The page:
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Andrei Bely’s Petersburg and the Dynamics of Political Response

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pp. 191-208

Near the middle of Petersburg and at the peak of its narrative tension, after Nikolai Apollonovich Ableukhov has read a letter demanding that he assassinate his father (the reactionary Senator Apollon Apollonovich Ableukhov) using a bomb already in his possession, and after he has rather inexplicably started the bomb’s timing mechanism, he confronts his friend, the ...

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Exile’s Vengeance: Trotsky and the Morality of Terrorism

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pp. 209-228

Moral arguments justifying and condemning the use of tactical violence to achieve desired political ends have been advanced and discussed for more than two centuries. In the modern era of European history, Maximilien Robespierre and his ideological theoretician Louis- Antoine de Saint- Just were among the first to formulate the notion of justifiable state violence in ...

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The Afterlife of Terrorists: Commemorating the People’s Will in Early Soviet Russia

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pp. 229-246

The phenomenon of Russian revolutionary terrorism has received extensive treatment in recent studies, but scholars have devoted comparatively little space to the image of Russian terrorists during the early Soviet period. Despite the Bolsheviks’ traditional opposition to methods of revolutionary terrorism, analyzed by Martin A. Miller in...

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“Everyone Here Was Carrying Out Orders”: Songs of War and Terror in Chechnya

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pp. 247-260

“Fighting international terror” has become a convenient catchphrase for many politicians, including Vladimir Putin, who has consistently presented Russia’s war in Chechnya under the banner of fi ghting terrorism.1 Putin started the Second Chechen War as Russia’s response to brazen acts of Chechen terrorism in the fall of 1999, including the bombing of an....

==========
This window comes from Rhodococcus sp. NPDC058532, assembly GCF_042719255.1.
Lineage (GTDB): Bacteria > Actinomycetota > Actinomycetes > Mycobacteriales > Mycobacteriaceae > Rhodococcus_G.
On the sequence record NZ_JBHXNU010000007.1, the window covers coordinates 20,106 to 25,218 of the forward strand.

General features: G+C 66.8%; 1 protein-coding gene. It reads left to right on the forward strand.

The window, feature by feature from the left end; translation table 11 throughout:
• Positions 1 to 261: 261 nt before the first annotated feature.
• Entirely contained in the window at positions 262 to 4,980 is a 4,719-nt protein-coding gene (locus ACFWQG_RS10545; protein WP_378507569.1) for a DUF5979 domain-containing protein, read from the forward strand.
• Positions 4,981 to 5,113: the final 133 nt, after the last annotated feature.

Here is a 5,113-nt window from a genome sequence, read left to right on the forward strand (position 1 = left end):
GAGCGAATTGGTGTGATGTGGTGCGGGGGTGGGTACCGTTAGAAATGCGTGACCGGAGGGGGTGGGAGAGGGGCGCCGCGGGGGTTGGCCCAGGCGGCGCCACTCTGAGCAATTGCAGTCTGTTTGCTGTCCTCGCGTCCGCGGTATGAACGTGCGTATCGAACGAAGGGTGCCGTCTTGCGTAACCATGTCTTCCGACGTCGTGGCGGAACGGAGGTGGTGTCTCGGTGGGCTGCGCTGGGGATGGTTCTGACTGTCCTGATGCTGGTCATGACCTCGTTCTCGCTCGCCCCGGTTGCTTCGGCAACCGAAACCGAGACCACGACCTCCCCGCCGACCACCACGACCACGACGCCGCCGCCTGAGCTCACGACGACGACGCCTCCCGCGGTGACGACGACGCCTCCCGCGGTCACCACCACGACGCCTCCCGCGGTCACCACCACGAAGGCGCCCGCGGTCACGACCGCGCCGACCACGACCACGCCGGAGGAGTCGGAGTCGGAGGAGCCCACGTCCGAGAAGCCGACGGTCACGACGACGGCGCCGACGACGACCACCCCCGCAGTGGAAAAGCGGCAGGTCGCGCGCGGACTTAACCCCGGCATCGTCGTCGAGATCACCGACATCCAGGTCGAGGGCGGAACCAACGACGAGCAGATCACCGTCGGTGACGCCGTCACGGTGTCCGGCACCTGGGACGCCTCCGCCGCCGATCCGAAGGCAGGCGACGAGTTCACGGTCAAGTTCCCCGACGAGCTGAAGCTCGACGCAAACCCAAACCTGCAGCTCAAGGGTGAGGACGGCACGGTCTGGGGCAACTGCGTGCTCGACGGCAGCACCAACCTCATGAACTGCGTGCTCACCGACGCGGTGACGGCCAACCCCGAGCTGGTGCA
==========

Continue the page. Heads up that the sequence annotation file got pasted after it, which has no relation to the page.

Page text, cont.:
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Narrating Terror: The Face and Place of Violence in Valery Todorovsky’s My Stepbrother Frankenstein

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pp. 261-276

For those acquainted with modern military history, the phrase coined by the Bush administration, “global war on terror,” has a distinctly oxymoronic ring, insofar as war and terror for most of the twentieth century formed a mutually defining opposition, delineating very real differences in terms of the conduct of operations and the treatment of combatants....

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Stage(d) Terrorism

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pp. 277-296

On November 8, 2002, the play Terrorism by the Presnyakov Brothers,1the leaders of Russia’s New Drama movement,2 opened at the MoscowArt Theater, the country’s most prestigious theater, founded in 1898 by Konstantin Stanislavsky. Barely two weeks before the premiere, however, terrorism had struck Moscow’s theater scene in a different..

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Russia’s 9/11: Performativity and Discursive Instability in Television Coverage of the Beslan Atrocity

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pp. 297-316

When New York’s Twin Towers fell, news broadcasts struggled to convey the enormity of this strike at the symbolic heart of the world’s sole superpower. Since 9 / 11, however, concrete features have been ascribed to the faces of the perpetrators of the Evil, stories of bravery have emerged from the rubble of the...

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Afterword: Russia, a Revolutionary Life

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pp. 317-326

Russia has always been a “revolutionary” country. Historically, it moves forward not through evolution, the slow, step- by- step development in which progress occurs over time, but through perpetual revolutions, with their attendant upheavals, crises, and terror. In this sense, as judged by the two epigraphs to this essay, Russia can be considered...


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pp. 327-329

E-ISBN-13: 9780810164789
Print-ISBN-13: 9780810126923
Print-ISBN-10: 0810126923

Page Count: 528
Publication Year: 2010

Edition: New
Volume Title: 1

Research Areas


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Subject Headings

  • Russia (Federation) -- Politics and government.
  • Terrorism -- Russia (Federation) -- History.
  • Terrorism in literature.
  • Terrorism and mass media -- Russia (Federation) -- History.
  • Russian literature -- History and criticism.
  • Russia (Federation) -- Social conditions.